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The Expatriates

posted by: March 14, 2016 - 8:00am

Cover art for The ExpatriatesJanice Lee’s new book The Expatriates immerses readers in the lives of three women who must navigate the affluent and insular world of American expatriates living in Hong Kong. The twists and turns of their intertwined lives make this book impossible to put down. Lee’s characters are amazingly realistic and beautifully drawn. Readers cannot help but feel compassion for them even when they aren’t exactly likeable. In this sharp social satire, readers are invited into the funniest moments of their lives as well as the darkest.

 

Mercy is floundering with no plan after graduating from Columbia, so she decides to look for opportunities abroad. Shortly after her arrival in Hong Kong, a tragic accident causes her to collapse in on herself, unable and unwilling to try to move past this event. Hilary is desperate to have a child, hoping it might save her shaky marriage. Margaret and her family move when her husband accepts a career opportunity, and she is content with her new role as a stay-at-home mother. When the family suffers a horrific loss, she can no longer recognize herself or begin to figure out what to do next.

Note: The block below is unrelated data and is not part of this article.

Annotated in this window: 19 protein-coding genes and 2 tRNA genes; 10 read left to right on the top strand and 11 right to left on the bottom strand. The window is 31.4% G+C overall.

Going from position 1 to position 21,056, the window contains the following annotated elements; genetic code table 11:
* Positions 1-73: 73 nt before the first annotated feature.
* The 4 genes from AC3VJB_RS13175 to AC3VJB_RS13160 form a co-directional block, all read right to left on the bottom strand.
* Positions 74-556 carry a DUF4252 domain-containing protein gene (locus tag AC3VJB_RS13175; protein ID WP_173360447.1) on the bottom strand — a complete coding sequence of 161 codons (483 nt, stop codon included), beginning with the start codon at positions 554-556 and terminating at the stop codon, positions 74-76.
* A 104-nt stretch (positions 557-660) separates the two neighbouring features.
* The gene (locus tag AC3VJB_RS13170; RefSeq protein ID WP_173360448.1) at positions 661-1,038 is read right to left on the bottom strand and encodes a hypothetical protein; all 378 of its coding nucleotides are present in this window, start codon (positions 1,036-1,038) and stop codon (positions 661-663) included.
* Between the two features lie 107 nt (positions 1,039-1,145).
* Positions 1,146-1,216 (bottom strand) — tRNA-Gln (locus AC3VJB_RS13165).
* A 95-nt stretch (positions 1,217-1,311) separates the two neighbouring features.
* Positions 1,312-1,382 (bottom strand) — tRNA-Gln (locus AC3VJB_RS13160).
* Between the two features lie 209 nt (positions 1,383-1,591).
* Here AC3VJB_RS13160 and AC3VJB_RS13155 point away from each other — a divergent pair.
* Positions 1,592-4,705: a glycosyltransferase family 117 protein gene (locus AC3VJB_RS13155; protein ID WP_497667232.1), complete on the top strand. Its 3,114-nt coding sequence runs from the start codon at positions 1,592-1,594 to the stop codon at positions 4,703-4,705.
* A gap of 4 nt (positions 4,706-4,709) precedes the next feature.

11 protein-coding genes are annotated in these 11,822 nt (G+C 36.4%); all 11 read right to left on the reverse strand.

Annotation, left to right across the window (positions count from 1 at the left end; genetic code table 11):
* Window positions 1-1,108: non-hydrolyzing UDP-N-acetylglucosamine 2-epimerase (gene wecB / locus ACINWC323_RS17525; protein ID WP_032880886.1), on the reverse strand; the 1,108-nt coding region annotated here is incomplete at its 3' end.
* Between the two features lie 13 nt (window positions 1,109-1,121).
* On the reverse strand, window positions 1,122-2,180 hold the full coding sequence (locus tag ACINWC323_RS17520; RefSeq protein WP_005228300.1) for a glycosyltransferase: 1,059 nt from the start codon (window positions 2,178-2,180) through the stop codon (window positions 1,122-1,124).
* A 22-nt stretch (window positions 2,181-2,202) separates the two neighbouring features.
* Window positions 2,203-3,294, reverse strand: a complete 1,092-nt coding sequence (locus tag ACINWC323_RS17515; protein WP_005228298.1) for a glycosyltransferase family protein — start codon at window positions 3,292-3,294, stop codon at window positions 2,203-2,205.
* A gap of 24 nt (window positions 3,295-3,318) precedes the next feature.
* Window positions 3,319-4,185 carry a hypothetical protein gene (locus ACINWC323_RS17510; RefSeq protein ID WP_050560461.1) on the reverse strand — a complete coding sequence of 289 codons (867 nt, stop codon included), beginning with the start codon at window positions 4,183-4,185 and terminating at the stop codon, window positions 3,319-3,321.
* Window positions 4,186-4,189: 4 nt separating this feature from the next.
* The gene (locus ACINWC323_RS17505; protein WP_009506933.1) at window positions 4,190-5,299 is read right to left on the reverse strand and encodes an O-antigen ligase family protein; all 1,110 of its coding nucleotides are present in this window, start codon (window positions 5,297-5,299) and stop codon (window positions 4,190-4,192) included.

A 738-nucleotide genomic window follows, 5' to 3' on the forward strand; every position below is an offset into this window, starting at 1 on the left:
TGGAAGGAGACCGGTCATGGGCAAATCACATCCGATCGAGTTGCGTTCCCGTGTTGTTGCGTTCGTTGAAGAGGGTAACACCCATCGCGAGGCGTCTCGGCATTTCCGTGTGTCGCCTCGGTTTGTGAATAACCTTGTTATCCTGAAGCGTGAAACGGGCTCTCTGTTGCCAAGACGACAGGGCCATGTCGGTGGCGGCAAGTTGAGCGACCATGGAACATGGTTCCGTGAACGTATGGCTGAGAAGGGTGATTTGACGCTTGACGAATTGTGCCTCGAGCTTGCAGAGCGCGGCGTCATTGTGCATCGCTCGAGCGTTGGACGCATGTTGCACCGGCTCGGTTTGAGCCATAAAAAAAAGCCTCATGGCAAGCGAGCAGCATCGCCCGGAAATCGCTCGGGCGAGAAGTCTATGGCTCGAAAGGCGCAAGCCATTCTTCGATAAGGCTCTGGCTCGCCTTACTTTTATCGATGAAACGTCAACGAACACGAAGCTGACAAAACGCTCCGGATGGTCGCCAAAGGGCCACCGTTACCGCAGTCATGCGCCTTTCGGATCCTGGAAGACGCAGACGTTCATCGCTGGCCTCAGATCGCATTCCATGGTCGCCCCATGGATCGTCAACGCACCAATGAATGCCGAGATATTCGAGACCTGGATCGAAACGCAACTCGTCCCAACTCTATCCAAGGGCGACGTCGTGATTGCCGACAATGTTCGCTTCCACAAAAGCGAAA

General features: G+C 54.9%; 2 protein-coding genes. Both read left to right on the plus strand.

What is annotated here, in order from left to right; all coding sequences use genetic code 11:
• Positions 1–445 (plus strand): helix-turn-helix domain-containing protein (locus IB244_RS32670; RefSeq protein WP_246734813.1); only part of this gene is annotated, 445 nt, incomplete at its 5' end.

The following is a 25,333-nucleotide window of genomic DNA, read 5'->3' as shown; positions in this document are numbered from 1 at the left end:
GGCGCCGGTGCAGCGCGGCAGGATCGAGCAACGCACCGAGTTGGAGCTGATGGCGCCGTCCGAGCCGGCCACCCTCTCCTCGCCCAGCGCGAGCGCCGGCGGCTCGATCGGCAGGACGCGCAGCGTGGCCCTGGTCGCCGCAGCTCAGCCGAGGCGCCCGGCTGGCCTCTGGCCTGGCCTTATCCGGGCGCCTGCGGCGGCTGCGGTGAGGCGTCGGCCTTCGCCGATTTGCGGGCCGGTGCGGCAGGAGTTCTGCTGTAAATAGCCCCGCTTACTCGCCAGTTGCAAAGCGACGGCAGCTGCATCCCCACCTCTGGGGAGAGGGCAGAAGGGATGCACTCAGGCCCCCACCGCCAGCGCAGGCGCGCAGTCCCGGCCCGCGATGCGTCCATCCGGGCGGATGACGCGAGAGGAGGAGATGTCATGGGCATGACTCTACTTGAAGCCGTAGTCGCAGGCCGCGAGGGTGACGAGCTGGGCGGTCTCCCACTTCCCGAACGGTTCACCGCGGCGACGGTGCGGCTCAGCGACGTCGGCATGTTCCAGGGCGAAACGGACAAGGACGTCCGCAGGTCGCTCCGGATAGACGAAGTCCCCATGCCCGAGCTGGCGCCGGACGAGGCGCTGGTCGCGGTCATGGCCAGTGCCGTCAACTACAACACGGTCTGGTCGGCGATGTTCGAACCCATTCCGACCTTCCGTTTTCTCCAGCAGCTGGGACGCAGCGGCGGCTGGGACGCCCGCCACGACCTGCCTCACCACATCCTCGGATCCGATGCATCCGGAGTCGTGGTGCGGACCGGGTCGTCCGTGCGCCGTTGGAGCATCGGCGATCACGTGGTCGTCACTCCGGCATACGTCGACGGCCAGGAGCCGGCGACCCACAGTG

These women exist in a “fishbowl” where everyone seems to know everyone else and their story, but Lee illustrates how the self presented to the world can be completely different from the self rippling beneath the surface.

 

Hong Kong is so much a part of the story that it becomes another complex and vibrant character itself. Lee only really delves into the “American Zone” of the city, but she creates a clear sense of this strange place, and we can see how the city is as changeable as the characters inhabiting it.

 

Readers who enjoy this will love Lee’s first novel The Piano Teacher, as well as Paradise City by Elizabeth Day.


 
 

Revised: March 14, 2016